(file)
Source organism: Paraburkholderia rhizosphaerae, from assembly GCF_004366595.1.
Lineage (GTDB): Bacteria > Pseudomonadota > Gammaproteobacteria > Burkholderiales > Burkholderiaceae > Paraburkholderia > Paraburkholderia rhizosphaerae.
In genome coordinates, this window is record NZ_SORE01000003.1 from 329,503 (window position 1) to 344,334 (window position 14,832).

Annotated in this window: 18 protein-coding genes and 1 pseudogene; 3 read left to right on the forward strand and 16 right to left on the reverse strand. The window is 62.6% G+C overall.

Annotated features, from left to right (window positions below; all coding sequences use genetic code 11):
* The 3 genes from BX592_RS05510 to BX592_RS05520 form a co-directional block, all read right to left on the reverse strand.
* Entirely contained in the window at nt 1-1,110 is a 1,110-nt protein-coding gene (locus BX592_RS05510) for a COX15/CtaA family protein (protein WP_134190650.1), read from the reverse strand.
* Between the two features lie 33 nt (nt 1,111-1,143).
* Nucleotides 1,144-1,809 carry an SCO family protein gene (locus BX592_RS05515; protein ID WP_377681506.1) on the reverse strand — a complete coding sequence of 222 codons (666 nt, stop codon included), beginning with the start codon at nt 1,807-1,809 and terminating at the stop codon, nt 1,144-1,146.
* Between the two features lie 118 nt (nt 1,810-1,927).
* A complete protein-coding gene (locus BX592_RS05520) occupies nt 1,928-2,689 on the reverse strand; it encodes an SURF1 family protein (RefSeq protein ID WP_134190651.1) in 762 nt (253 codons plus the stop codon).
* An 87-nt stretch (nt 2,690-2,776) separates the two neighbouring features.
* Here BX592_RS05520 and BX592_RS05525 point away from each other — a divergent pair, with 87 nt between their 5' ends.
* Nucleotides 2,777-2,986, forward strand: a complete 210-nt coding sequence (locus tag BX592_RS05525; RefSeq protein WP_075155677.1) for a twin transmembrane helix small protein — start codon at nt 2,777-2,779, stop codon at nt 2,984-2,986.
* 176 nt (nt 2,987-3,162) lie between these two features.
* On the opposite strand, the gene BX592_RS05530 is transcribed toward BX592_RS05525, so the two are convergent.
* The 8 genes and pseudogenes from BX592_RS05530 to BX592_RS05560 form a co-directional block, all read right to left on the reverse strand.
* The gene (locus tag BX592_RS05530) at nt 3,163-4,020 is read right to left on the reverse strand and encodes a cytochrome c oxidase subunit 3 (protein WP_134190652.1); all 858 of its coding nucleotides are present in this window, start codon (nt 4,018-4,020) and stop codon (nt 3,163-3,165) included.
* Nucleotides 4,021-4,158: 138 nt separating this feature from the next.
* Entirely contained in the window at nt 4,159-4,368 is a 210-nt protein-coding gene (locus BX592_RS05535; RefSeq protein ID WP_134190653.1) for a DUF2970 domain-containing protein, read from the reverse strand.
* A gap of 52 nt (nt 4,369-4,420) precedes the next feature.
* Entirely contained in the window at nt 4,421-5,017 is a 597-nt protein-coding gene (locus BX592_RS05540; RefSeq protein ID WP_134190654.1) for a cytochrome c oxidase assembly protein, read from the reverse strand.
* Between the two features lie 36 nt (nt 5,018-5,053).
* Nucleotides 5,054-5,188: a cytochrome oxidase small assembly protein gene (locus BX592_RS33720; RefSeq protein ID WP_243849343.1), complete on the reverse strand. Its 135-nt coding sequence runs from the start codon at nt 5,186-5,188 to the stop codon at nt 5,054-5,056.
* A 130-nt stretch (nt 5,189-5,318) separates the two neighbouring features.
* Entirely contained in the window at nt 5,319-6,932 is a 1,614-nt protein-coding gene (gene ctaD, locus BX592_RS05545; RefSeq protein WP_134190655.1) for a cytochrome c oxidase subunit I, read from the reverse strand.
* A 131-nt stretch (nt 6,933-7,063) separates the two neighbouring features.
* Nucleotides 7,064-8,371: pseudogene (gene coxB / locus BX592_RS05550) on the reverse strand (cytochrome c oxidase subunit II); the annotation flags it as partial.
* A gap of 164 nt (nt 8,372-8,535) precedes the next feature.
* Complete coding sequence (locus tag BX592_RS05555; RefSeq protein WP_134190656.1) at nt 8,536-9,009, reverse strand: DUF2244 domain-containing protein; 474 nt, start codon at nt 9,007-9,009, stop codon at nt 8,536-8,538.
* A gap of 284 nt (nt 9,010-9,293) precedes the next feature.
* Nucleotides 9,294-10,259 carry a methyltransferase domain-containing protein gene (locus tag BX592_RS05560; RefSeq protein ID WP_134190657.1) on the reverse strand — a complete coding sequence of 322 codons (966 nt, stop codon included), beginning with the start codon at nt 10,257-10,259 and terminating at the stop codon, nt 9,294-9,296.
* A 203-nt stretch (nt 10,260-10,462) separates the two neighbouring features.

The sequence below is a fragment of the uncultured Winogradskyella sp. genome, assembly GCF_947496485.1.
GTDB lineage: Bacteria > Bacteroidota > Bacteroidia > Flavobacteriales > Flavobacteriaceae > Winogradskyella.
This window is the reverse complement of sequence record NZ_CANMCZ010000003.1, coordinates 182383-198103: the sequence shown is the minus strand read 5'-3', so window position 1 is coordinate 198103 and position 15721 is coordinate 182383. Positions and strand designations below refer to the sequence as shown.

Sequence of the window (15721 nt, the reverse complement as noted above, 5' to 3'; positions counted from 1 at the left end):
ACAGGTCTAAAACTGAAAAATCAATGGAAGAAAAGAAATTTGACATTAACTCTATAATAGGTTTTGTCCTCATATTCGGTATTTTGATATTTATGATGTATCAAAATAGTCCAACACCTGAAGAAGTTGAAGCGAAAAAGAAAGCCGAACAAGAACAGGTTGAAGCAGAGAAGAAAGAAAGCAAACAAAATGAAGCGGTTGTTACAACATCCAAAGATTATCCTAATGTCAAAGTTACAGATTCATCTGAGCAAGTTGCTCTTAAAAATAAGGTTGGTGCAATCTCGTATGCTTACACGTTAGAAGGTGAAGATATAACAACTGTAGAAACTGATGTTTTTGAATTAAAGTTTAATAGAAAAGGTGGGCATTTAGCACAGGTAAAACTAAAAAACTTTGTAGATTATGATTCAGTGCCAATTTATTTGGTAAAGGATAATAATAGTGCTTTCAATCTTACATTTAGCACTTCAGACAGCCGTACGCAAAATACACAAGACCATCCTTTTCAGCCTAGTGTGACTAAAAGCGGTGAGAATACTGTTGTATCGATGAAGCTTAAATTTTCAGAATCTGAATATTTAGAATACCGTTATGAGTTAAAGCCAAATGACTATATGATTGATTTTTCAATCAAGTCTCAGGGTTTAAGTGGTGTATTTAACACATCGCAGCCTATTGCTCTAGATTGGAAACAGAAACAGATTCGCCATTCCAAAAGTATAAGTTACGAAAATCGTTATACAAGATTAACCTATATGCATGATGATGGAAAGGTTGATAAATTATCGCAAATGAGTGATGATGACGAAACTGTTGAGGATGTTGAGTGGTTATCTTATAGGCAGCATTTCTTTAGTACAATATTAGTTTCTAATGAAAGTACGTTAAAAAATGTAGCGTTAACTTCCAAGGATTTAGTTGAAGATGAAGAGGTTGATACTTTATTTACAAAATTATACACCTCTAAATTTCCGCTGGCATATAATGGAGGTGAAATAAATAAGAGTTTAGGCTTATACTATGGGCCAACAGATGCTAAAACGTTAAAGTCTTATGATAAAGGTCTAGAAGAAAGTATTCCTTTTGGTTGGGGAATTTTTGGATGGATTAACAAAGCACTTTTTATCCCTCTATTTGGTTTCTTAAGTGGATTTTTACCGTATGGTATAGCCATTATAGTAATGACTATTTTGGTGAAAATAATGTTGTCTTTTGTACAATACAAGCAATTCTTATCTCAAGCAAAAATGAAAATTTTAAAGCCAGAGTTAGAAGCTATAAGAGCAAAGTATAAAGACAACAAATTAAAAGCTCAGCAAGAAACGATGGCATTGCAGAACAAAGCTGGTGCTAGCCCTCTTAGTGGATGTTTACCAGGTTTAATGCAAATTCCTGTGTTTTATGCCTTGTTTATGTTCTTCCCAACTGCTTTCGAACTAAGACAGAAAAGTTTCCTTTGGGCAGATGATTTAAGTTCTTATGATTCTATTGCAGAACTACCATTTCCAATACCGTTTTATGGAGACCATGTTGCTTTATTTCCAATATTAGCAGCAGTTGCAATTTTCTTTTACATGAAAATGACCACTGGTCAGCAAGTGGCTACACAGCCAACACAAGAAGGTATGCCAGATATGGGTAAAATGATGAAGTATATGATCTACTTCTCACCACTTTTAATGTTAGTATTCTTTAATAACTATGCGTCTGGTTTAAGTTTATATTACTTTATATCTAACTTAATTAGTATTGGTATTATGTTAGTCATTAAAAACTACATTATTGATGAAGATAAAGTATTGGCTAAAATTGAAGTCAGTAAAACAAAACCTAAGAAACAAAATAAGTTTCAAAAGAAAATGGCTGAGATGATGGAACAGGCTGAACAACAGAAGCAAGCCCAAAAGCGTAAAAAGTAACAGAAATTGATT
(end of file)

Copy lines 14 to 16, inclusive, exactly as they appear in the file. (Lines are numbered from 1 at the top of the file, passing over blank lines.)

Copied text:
* Nucleotides 2,777-2,986, forward strand: a complete 210-nt coding sequence (locus tag BX592_RS05525; RefSeq protein WP_075155677.1) for a twin transmembrane helix small protein — start codon at nt 2,777-2,779, stop codon at nt 2,984-2,986.
* 176 nt (nt 2,987-3,162) lie between these two features.
* On the opposite strand, the gene BX592_RS05530 is transcribed toward BX592_RS05525, so the two are convergent.